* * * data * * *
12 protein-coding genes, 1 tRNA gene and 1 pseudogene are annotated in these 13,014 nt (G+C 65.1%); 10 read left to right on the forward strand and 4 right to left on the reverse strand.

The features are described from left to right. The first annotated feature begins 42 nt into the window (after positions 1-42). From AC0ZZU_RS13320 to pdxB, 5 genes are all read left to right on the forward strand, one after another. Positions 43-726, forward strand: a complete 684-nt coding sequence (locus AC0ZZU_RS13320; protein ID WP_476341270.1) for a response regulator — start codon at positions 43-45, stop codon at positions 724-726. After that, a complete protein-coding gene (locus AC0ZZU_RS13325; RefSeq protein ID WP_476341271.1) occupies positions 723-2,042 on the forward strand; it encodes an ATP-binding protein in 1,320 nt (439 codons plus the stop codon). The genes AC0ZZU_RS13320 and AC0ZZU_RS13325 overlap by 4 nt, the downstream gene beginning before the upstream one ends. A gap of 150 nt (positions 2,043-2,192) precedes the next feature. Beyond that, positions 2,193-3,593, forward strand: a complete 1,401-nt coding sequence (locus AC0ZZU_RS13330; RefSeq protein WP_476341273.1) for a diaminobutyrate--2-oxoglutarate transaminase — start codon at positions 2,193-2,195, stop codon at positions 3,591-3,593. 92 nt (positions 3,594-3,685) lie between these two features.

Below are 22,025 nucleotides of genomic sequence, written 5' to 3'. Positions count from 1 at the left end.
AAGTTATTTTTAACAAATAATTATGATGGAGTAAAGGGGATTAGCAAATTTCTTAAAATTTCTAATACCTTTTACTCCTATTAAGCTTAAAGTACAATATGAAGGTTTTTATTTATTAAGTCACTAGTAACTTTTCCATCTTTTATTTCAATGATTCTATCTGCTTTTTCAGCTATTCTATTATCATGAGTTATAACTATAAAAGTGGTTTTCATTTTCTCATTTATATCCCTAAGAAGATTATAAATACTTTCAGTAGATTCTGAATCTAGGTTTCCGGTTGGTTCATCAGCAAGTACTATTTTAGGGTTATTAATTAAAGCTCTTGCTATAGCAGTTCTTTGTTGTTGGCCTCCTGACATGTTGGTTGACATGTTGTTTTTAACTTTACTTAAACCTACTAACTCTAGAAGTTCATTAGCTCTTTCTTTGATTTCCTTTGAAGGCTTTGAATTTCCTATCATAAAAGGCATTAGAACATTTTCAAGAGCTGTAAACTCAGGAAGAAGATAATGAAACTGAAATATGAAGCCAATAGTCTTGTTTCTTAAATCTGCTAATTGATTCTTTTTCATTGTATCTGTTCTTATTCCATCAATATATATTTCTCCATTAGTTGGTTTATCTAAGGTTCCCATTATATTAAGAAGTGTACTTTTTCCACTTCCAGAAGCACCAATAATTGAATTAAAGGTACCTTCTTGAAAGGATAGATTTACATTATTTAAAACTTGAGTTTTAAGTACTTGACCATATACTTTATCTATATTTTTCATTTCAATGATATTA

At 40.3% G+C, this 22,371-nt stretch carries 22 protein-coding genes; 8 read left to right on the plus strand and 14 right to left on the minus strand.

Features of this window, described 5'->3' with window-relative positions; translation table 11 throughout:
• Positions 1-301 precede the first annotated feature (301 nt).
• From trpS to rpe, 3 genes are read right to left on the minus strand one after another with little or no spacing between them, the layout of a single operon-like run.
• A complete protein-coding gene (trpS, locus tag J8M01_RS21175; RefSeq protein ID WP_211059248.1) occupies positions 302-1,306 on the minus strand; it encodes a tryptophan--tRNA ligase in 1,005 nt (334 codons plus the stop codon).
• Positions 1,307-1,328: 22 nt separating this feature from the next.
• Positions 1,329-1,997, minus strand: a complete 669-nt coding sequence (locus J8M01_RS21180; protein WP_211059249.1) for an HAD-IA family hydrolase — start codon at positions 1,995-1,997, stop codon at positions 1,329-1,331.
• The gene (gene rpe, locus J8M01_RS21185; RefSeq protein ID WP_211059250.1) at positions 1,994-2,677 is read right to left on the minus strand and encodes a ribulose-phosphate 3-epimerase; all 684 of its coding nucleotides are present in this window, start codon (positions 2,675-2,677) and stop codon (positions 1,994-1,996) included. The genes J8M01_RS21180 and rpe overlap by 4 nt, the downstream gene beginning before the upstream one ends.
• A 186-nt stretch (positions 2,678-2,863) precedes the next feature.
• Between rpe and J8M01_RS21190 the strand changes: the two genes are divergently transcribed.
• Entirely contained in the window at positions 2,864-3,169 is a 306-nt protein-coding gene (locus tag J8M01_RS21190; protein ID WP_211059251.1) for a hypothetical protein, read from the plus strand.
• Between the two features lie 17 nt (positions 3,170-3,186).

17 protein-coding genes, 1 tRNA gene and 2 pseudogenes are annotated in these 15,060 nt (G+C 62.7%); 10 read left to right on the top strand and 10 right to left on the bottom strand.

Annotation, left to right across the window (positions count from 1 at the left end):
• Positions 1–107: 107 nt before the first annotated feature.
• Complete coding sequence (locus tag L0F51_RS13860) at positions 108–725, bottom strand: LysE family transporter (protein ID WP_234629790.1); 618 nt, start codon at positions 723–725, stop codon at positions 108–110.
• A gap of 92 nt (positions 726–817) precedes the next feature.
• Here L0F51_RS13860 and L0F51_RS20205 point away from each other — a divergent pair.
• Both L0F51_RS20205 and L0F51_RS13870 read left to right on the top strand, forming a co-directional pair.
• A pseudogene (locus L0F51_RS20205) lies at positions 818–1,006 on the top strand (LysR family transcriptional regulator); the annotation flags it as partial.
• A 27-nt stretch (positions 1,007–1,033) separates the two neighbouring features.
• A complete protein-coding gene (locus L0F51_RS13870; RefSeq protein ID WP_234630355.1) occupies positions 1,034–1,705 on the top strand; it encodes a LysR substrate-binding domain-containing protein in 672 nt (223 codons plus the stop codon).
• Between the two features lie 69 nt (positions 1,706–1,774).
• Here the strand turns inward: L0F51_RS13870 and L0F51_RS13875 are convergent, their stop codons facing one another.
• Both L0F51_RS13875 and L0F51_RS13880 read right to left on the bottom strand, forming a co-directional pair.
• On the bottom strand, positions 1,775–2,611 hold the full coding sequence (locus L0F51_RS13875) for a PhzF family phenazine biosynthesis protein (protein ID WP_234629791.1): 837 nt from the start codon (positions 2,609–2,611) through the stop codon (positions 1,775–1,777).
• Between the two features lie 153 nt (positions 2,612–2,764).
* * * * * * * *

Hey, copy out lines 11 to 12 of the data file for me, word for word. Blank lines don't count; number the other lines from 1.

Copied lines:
• Positions 1,329-1,997, minus strand: a complete 669-nt coding sequence (locus J8M01_RS21180; protein WP_211059249.1) for an HAD-IA family hydrolase — start codon at positions 1,995-1,997, stop codon at positions 1,329-1,331.
• The gene (gene rpe, locus J8M01_RS21185; RefSeq protein ID WP_211059250.1) at positions 1,994-2,677 is read right to left on the minus strand and encodes a ribulose-phosphate 3-epimerase; all 684 of its coding nucleotides are present in this window, start codon (positions 2,675-2,677) and stop codon (positions 1,994-1,996) included. The genes J8M01_RS21180 and rpe overlap by 4 nt, the downstream gene beginning before the upstream one ends.